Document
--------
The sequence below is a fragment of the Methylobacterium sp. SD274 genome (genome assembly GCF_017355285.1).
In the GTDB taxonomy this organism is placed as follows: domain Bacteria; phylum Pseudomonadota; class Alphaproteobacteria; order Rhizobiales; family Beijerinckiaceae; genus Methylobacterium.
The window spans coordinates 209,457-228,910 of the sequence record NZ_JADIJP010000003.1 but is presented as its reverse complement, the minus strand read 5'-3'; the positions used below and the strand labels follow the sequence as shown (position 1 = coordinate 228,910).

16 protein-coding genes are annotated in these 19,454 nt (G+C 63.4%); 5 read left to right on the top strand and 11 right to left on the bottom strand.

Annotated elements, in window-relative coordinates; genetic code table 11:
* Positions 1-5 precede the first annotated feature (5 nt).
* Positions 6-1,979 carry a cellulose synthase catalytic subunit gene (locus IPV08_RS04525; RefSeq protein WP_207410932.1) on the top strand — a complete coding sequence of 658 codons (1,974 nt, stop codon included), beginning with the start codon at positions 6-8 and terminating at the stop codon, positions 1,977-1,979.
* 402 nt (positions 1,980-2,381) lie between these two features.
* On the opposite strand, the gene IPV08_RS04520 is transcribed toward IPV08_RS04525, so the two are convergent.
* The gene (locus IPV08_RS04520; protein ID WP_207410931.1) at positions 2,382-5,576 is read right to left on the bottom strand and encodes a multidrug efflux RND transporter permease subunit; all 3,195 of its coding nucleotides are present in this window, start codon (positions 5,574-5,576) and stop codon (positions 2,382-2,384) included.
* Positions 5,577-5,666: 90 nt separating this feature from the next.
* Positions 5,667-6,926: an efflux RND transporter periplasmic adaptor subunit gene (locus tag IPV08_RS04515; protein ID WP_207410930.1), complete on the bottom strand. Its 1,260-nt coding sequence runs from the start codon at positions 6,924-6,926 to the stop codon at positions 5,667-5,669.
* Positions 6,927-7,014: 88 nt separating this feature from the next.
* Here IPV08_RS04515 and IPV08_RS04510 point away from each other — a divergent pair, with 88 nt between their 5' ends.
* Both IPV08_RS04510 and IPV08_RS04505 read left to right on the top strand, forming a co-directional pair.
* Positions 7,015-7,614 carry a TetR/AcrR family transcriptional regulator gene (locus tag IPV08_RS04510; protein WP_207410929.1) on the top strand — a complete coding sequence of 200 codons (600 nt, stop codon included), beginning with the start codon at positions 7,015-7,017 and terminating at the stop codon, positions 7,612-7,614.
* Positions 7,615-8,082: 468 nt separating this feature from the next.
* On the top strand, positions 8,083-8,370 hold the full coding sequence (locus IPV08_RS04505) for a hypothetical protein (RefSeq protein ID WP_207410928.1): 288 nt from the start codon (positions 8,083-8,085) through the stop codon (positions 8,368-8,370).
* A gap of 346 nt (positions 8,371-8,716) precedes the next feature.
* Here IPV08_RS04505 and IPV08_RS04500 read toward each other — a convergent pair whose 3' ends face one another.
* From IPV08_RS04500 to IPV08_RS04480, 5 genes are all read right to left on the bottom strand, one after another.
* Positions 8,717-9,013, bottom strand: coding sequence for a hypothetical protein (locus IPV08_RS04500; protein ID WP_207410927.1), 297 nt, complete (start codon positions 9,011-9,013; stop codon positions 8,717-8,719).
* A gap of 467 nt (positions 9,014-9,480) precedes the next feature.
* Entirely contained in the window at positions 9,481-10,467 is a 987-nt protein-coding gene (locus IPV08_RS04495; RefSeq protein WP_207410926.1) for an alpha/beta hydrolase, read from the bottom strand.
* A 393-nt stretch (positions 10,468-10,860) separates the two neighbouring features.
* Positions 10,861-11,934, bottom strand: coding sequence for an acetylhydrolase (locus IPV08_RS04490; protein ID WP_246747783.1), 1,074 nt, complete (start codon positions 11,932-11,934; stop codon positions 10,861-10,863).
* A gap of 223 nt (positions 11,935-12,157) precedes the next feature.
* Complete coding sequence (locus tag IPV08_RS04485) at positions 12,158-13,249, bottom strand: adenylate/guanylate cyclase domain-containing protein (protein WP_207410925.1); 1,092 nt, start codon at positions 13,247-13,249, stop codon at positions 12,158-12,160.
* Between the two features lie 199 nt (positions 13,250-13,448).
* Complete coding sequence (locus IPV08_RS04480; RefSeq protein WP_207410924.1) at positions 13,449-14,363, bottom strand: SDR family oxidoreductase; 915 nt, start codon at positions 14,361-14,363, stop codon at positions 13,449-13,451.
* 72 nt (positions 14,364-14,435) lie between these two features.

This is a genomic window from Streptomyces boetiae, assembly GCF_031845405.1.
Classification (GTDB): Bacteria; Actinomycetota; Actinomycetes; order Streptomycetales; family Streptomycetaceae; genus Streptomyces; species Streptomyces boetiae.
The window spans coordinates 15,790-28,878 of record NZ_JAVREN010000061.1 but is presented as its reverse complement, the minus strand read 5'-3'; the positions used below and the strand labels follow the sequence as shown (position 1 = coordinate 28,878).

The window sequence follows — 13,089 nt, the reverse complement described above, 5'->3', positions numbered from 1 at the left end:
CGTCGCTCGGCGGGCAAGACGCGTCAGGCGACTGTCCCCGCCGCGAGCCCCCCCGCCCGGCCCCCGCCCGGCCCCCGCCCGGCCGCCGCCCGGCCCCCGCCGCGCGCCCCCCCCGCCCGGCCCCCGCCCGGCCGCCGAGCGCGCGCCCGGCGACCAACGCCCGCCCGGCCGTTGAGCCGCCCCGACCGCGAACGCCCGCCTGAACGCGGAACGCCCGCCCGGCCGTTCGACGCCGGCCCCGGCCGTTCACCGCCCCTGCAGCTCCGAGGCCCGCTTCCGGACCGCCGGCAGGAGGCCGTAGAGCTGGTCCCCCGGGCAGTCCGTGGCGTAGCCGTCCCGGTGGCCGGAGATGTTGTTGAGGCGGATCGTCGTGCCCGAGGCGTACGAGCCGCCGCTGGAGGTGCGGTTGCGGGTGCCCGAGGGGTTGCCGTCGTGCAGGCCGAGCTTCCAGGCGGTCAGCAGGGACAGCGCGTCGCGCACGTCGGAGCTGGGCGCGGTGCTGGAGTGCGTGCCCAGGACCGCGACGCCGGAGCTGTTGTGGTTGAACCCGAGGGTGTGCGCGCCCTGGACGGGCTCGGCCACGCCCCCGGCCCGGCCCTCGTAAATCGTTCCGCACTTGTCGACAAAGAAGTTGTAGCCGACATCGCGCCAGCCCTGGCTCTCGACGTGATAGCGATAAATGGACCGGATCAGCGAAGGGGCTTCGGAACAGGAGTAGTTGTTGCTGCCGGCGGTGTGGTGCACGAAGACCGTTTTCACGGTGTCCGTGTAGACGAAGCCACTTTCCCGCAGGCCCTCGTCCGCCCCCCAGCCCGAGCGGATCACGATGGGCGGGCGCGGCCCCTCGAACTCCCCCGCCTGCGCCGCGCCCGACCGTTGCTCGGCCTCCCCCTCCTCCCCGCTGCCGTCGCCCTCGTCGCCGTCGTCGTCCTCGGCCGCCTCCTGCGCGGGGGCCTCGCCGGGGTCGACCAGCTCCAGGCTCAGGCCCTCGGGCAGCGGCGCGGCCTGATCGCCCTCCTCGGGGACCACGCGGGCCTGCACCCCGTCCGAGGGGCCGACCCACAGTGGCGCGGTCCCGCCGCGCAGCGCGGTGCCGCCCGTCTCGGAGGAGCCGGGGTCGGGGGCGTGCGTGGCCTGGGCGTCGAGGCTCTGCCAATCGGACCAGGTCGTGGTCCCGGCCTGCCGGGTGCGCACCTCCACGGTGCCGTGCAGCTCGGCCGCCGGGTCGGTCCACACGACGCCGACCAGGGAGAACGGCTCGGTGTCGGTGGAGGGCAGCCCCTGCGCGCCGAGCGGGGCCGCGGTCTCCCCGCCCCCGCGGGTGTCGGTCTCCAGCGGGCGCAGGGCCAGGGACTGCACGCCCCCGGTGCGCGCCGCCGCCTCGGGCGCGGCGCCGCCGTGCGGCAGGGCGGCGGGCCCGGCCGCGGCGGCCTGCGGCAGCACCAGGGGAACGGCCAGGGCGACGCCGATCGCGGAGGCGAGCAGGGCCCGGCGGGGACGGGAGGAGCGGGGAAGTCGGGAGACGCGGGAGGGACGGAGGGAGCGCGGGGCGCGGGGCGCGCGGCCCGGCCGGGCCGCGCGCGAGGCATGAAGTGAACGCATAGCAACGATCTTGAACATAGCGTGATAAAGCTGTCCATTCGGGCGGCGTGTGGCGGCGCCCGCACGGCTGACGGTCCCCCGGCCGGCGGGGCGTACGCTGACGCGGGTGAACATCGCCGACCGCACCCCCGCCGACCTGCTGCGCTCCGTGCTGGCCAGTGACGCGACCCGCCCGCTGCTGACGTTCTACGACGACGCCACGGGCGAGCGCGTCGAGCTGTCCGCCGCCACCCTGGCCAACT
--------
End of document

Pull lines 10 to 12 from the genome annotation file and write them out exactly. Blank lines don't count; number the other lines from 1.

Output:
* The gene (locus IPV08_RS04520; protein ID WP_207410931.1) at positions 2,382-5,576 is read right to left on the bottom strand and encodes a multidrug efflux RND transporter permease subunit; all 3,195 of its coding nucleotides are present in this window, start codon (positions 5,574-5,576) and stop codon (positions 2,382-2,384) included.
* Positions 5,577-5,666: 90 nt separating this feature from the next.
* Positions 5,667-6,926: an efflux RND transporter periplasmic adaptor subunit gene (locus tag IPV08_RS04515; protein ID WP_207410930.1), complete on the bottom strand. Its 1,260-nt coding sequence runs from the start codon at positions 6,924-6,926 to the stop codon at positions 5,667-5,669.